-------------------------

Basic goals for Part 2:

Aydin and Halifax go to see the successor. It turns out Halifax wanted to meet him because the successor has shared his life with another man also, and he wanted advice on how to treat his relationship with Aydin and his duties as emperor. This “lighthearted reason” from a rather famous rebel-turned-emperor amuses the successor, so he agrees to help.

Aydin confronts his wife, who left him because she disagreed with his choices in the war. She tells him that he’s not the man she married, and urges him to move on. Aydin is heartbroken, but he respects her wishes.

Halifax decides to step down as the emperor, though he promises to always help when he’s needed. He isn’t his father, and he realizes that his decisions haven't been the strongest. Ruling had been his fathers dream, not his.

----------------------------------

Some things I know that need to be reworked:

1) There's a Contrived Misunderstanding between Aydin and Devon, where I could choose a more character driven way to forward the plot. Considering having Halifax's "secret" come out during the point that Halifax chooses his soldiers over Aydin, and Devon's the one who told Aydin about it. They could fight about it in front of everyone, giving them all a legitimate fear that Aydin could turn against them during the fight at the Dragon's Teeth.

2) Deus Ex Machina; Aydin learns important plot details from a magical voice in his head, and this can also be done in a more character-centric way.

---------------------

I hope this is okay; feel free to let me know if this is all just too much story for this site!

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Disgruntled Peony
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quote:
Originally posted by M.D. Nelson:
I wrote it pretty vaguely because I will be doing the artwork myself, and I've already done a bit of groundwork on the characters.

Okay, I didn't realize you were planning to draw the comic yourself. That does change things a bit (I'd been approaching this as if the script was intented for a separate artist). So long as you can see the visuals and pace the story in your own mind based on what you've written, you should be good. [Smile]
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extrinsic
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The synopsis details a sequence of events that happen to Aydin and to which he reacts. He is problematized by those, a victim of actions from external forces and personas done to and happened to him. What does Aydin personally want? That latter personal want satisfaction pursuit is victimism's inverse: proactivism.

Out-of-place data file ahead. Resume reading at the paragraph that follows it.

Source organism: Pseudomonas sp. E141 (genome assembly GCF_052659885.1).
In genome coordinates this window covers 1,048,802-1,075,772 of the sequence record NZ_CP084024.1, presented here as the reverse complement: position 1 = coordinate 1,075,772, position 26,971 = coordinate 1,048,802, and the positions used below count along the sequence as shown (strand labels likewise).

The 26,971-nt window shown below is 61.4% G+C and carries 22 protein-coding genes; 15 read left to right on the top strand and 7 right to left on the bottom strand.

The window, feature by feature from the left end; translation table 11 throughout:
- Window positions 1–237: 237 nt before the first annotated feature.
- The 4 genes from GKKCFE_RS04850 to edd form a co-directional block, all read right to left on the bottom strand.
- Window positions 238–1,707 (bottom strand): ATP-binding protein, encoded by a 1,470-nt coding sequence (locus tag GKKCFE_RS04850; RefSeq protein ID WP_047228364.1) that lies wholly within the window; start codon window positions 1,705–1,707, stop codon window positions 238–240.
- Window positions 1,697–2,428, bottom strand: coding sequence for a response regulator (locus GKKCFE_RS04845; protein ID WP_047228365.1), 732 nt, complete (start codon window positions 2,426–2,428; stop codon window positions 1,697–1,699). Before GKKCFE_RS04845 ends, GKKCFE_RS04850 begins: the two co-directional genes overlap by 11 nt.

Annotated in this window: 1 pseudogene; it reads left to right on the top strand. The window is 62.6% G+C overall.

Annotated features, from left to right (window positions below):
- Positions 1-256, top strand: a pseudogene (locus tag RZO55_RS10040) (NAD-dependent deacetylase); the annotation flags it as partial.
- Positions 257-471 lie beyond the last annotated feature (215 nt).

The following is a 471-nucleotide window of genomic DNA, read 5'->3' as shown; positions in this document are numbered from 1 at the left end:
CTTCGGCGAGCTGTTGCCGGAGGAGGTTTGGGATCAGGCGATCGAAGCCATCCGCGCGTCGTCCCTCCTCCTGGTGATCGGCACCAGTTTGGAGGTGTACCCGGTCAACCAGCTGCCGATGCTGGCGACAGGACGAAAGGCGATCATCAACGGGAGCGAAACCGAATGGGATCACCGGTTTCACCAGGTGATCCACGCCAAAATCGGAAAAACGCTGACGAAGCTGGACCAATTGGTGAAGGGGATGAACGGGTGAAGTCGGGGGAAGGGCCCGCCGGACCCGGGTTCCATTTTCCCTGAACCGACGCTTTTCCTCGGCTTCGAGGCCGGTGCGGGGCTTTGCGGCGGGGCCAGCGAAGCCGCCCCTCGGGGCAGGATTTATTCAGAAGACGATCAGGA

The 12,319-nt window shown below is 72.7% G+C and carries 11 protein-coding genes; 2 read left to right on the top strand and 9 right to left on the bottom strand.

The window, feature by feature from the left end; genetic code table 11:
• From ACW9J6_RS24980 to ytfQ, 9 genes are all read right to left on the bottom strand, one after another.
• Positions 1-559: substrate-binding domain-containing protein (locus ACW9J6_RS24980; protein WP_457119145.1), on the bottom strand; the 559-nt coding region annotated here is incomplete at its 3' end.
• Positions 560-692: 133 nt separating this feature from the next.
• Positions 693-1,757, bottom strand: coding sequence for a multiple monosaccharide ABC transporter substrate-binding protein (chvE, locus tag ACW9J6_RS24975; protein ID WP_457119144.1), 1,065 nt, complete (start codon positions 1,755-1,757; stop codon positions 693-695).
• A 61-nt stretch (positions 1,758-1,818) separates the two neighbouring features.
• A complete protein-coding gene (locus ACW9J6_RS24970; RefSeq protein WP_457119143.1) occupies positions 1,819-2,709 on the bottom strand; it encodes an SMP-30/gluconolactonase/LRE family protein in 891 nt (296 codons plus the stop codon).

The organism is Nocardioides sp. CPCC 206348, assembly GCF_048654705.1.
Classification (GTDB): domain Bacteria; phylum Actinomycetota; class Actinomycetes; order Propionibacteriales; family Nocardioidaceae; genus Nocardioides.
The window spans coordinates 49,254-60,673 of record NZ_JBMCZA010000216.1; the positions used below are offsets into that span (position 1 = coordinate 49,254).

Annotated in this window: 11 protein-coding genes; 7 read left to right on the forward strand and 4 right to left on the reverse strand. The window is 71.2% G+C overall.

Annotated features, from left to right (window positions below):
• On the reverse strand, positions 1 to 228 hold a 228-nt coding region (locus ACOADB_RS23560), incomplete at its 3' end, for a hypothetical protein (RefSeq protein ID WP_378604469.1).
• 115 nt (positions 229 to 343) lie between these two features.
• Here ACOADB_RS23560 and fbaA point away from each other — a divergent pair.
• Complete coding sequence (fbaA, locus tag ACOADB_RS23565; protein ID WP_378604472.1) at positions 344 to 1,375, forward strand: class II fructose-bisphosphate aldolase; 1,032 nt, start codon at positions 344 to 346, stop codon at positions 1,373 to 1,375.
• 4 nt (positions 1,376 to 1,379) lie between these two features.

Victimism appeals to feminine and young sensibilities. Feminine, not per se female. Proactivism, on the other hand, appeals more broadly and is generally of a masculine nature. Masculine, not per se male. Eventually, though, roughly no later than a fourth of the way through a victimism narrative, a victim becomes proactive, for best reader-viewer appeal effect.

However, the proactive personal want is nonetheless introduced earlier, ideally, at the start. The want, best practice, is tangible, concrete, say an object of desire, a goal that is a contest to achieve, though as well entails an intangible, abstract goal, so to speak, or outcome objective, often if not expressly of a related moral vice-virtue contest. Maturation is usually that objective, though that is discovered due to the tangible want contest's satisfaction pursuit.

Although the tangible goal may or may not be satisfied by an outcome, some personal maturation transformation due to the tangible goal pursuit transpires as the outcome. Even if that outcome is the battle won with attendant glory and enhanced prestige, or lost with attendant despair and status decline, some maturation promotion or demotion ensues.

Young adult and new adult -- or early adult in relation to middle and late adulthood, for coordination of age phase terms -- both strive for adult privileges. Early adults as well are adjusted more intensely to appreciate and abide adulthood's responsibilities, for which young adults are held less accountable, at least more intensely supervised. Elders are still accountable by a greater degree for young adults' than young adults are, though they want it otherwise. Early adults are accountable for themselves to a greater if not exclusive degree.

Yet both ages strive for adulthood's privileges and short-shrift the attendant responsibilities they overlook. Middle adults -- well, they know and gripe they're on the responsibility treadmill. Late adults lament their youthful indiscretions that now come home to plague them. Thus is the wisdom of the ages learned and relearned by each generation and transmitted across time.

What adulthood privilege does Aydin personally want that is related to a concrete goal's contest? Answer that question, and the privilege's attendant responsibility, the whole materializes, unifies, resonates, and harmonizes into a complete and fully appealing narrative.
quote:
Originally posted by M.D. Nelson:
2) Deus Ex Machina; Aydin learns important plot details from a magical voice in his head, and this can also be done in a more character-centric way.